BGR has joined with Action Against Hunger to promote agricultural diversification and food access in the Preah Vihear province in Cambodia.  This innovative project again trains model farmers (most of them women) in 22 villages in agroecology for home gardening and climate-resilient rice production. Model farmers have their own garden and commit to training other women once they’ve mastered the basic approach and shown real results. (Cambodia)

The FAO report makes clear that while the global situation is dire, it is not hopeless.  We have the technical knowledge and resources to reverse the recent increase in malnourished and starving women, children and men.  What is needed now are more organizations like BGR and people like you who support us to be:

… inspired by the vision of a world in which debilitating poverty has finally been banished; a world in which all can avail themselves of the basic material supports of a meaningful life—food, clothing, housing, and health care; a world in which everyone can achieve a satisfactory level of education and freely pursue that which gives their life value and purpose; a world in which all people dwell in peace and harmony with one another and with the natural environment.

May I be a good doctor for those who suffer from illness,
a guide for those who have gone astray,
a lamp for those who dwell in darkness,
a source of treasure for those in poverty and need.”
Vows of Samantabhadra, Avatamsaka Sutra

David Braughton is the vice-chair of Buddhist Global Relief. During his professional career he led a number of nonprofit agencies involved with mental health, trauma, and child development. 

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Cooking Porridge and Training Health Workers in Côte d’ Ivoire

By Randy Rosenthal

One of the leading factors in infant mortality in Côte d’ Ivoire, where about 40% of the population lives in poverty, is malnutrition. This is especially the case in Korhogo District, in the northern region of Poro, where malnutrition is the most prevalent. That’s why Buddhist Global Relief chose to support Helen Keller International’s (HKI) effort to greatly reduce instances of malnutrition among women of child-bearing age in Korhogo, and especially among children during their first 1,000 days of life.

Compared to their projects in other countries, the way HKI approached their effort in Côte d’Ivoire is quite unique. And this is because they focused their efforts on training local community health workers, who could then continue to share knowledge locally, rather than solely holding information sessions.

Originally, the plan was to train an average of five health workers in each of the 77 clinics in the Korhogo District, for an estimated total of 385 health workers. Entering the third year of the project in 2018, this target was increased to 93 clinics and a total of 465 health workers. Similarly, the original target was to provide approximately 77,000 pregnant and lactating women with nutritional education and services, but the target was then increased to 93,000 women. These increases show that the project has not only met its original targets but is exceeding them. In fact, 82,000 pregnant and lactating women and their children have already benefited from nutrition counseling. That is to say, the project is going according to plan.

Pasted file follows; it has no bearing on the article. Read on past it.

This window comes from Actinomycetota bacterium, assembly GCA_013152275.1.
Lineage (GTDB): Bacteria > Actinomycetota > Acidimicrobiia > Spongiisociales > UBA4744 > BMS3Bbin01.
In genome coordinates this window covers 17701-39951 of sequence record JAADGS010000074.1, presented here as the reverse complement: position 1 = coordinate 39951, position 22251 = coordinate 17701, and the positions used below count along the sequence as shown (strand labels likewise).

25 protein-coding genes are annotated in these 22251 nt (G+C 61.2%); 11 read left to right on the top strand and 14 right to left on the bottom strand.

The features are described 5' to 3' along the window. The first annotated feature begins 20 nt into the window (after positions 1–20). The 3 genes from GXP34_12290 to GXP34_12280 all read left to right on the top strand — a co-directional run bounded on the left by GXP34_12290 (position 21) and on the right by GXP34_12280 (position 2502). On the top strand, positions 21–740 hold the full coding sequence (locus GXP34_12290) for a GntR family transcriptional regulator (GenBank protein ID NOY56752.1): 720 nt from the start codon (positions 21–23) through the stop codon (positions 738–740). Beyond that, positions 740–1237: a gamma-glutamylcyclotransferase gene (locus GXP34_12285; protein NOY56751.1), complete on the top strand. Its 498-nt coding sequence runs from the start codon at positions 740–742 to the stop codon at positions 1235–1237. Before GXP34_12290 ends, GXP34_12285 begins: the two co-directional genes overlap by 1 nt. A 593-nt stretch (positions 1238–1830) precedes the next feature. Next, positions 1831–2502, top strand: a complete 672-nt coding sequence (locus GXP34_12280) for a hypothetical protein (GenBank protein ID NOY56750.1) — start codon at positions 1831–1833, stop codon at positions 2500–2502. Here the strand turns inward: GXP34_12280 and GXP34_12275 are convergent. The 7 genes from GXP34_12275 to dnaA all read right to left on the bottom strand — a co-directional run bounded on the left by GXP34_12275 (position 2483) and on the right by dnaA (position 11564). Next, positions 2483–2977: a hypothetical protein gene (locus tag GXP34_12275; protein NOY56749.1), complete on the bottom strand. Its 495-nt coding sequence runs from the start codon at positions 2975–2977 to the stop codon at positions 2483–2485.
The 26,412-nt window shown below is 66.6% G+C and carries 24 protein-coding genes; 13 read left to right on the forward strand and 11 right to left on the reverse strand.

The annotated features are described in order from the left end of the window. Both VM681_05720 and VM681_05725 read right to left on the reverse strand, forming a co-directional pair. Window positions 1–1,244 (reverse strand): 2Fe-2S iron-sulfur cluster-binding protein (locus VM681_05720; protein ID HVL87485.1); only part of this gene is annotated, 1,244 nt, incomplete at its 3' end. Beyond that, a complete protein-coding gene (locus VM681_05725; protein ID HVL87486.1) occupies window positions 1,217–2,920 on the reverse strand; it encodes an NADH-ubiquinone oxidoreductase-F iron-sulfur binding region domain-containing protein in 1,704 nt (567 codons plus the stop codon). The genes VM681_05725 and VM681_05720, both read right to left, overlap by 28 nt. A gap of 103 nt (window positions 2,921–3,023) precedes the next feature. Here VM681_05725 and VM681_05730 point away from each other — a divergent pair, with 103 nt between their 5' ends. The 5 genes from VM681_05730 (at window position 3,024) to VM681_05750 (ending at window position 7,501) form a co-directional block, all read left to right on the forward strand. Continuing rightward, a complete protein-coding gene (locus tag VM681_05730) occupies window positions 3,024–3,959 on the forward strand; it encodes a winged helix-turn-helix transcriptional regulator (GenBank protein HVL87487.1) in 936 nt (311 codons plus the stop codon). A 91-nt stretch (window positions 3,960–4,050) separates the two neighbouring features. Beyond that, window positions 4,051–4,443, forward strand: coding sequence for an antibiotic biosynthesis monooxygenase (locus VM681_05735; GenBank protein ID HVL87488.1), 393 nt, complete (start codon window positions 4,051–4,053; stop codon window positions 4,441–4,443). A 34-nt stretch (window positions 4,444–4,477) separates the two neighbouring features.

These information sessions are based on the Essential Actions in Nutrition (ENA) framework, a set of proven and achievable nutritional practices aimed at reaching mothers at the right time with the right message. These practices focus on women’s nutrition, breastfeeding, complementary feeding, feeding a sick child, and fighting against anemia as well as Vitamin A and iodine deficiency. During three-day training sessions, local health workers are coached for two days, and then spend the third day in practical training by practicing their nutritional counseling skills with community members.

Another aspect of these training sessions is cooking demonstrations. Health workers train mothers how to make nutritional porridge using local foods, and also provide basic information about things such as food groups, which many women were not familiar with. At the end, mothers know how to make affordable, nutritious porridge to feed their families.

Combined with the ENA training, these sessions are having a direct impact. As Mrs. Ouattara Pékalawelé Natogoma, a Registered Nurse at Nagakaha Health Center, said: “Some of our moms had been struggling to feed their baby from 6 to 9 months. With the methods learned during the nutrition education sessions and through the cooking demonstrations, their children are now enjoying healthy porridge.”

Since these trainings started, it’s been reported that more women and their children are frequenting the community health center. If they are malnourished, they are screened and given care and treatment. But otherwise they are given information and training that will reduce the instances of malnutrition in Korhogo in the first place, and for years to come.

Randy Rosenthal teaches writing at Harvard University, where he recently earned a Masters of Theological Studies, with a Buddhist Studies focus. His writing has appeared in The Washington Post, The Los Angeles Review of Books, and many other publications. He edits at bestbookediting.com.

Children: The Face of Hunger

By David Braughton

Introduction

 

Look into the eyes of someone who is hungry and one out of five times it will be a child under age five staring back at you. The child will probably bear little resemblance to the graphic images found on the internet of a little wizened skull with sunken eyes sitting atop an emaciated body that more resembles a skeleton than a small living being grasping for life. What you will see is an otherwise ordinary kid who appears stunted (too short for its age) and wasted (underweight for its age). Or, you may see a child who is both too short and, at the same time, obese, another seemingly paradoxical symptom of chronic malnutrition.

Stunting and wasting represent two key markers of child malnutrition.  In 2017, there were 151 million children who were abnormally short for their age.  There were also 51 million kids who were seriously underweight for their age and 38 million who were overweight.  What is particularly alarming is the growing number of children who are overweight and stunted, although no reliable statistics are available to determine the true scope of the problem (UNICEF, WHO, World Bank). Continue reading